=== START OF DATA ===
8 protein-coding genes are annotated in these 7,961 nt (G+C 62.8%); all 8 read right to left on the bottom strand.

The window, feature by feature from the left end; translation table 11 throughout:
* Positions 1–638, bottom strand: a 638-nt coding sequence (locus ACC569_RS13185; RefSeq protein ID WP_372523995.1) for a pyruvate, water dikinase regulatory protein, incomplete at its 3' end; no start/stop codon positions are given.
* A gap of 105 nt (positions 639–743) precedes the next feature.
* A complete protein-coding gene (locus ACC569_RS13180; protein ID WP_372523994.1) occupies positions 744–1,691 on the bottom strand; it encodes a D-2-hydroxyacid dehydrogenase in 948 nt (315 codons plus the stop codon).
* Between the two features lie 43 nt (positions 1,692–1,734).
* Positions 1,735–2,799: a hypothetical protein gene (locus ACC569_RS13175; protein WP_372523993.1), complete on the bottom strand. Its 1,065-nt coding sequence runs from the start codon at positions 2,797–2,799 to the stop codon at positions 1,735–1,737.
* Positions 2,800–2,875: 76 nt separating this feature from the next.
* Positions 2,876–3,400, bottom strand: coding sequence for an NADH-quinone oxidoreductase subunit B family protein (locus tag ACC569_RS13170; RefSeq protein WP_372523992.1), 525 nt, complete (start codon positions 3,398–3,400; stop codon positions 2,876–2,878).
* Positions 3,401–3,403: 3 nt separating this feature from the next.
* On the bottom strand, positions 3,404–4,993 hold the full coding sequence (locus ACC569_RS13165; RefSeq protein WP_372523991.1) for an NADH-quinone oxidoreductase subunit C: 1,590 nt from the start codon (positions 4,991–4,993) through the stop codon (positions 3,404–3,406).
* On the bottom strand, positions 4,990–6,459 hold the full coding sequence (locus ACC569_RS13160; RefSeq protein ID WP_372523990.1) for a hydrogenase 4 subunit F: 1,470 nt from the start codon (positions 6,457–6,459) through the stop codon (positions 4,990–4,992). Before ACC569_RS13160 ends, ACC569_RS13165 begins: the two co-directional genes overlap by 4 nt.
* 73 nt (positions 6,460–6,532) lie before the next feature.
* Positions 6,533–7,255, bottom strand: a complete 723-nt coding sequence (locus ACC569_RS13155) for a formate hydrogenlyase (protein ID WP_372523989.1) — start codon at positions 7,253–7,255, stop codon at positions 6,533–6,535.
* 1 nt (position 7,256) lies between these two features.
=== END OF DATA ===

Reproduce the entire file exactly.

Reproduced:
8 protein-coding genes are annotated in these 7,961 nt (G+C 62.8%); all 8 read right to left on the bottom strand.

The window, feature by feature from the left end; translation table 11 throughout:
* Positions 1–638, bottom strand: a 638-nt coding sequence (locus ACC569_RS13185; RefSeq protein ID WP_372523995.1) for a pyruvate, water dikinase regulatory protein, incomplete at its 3' end; no start/stop codon positions are given.
* A gap of 105 nt (positions 639–743) precedes the next feature.
* A complete protein-coding gene (locus ACC569_RS13180; protein ID WP_372523994.1) occupies positions 744–1,691 on the bottom strand; it encodes a D-2-hydroxyacid dehydrogenase in 948 nt (315 codons plus the stop codon).
* Between the two features lie 43 nt (positions 1,692–1,734).
* Positions 1,735–2,799: a hypothetical protein gene (locus ACC569_RS13175; protein WP_372523993.1), complete on the bottom strand. Its 1,065-nt coding sequence runs from the start codon at positions 2,797–2,799 to the stop codon at positions 1,735–1,737.
* Positions 2,800–2,875: 76 nt separating this feature from the next.
* Positions 2,876–3,400, bottom strand: coding sequence for an NADH-quinone oxidoreductase subunit B family protein (locus tag ACC569_RS13170; RefSeq protein WP_372523992.1), 525 nt, complete (start codon positions 3,398–3,400; stop codon positions 2,876–2,878).
* Positions 3,401–3,403: 3 nt separating this feature from the next.
* On the bottom strand, positions 3,404–4,993 hold the full coding sequence (locus ACC569_RS13165; RefSeq protein WP_372523991.1) for an NADH-quinone oxidoreductase subunit C: 1,590 nt from the start codon (positions 4,991–4,993) through the stop codon (positions 3,404–3,406).
* On the bottom strand, positions 4,990–6,459 hold the full coding sequence (locus ACC569_RS13160; RefSeq protein ID WP_372523990.1) for a hydrogenase 4 subunit F: 1,470 nt from the start codon (positions 6,457–6,459) through the stop codon (positions 4,990–4,992). Before ACC569_RS13160 ends, ACC569_RS13165 begins: the two co-directional genes overlap by 4 nt.
* 73 nt (positions 6,460–6,532) lie before the next feature.
* Positions 6,533–7,255, bottom strand: a complete 723-nt coding sequence (locus ACC569_RS13155) for a formate hydrogenlyase (protein ID WP_372523989.1) — start codon at positions 7,253–7,255, stop codon at positions 6,533–6,535.
* 1 nt (position 7,256) lies between these two features.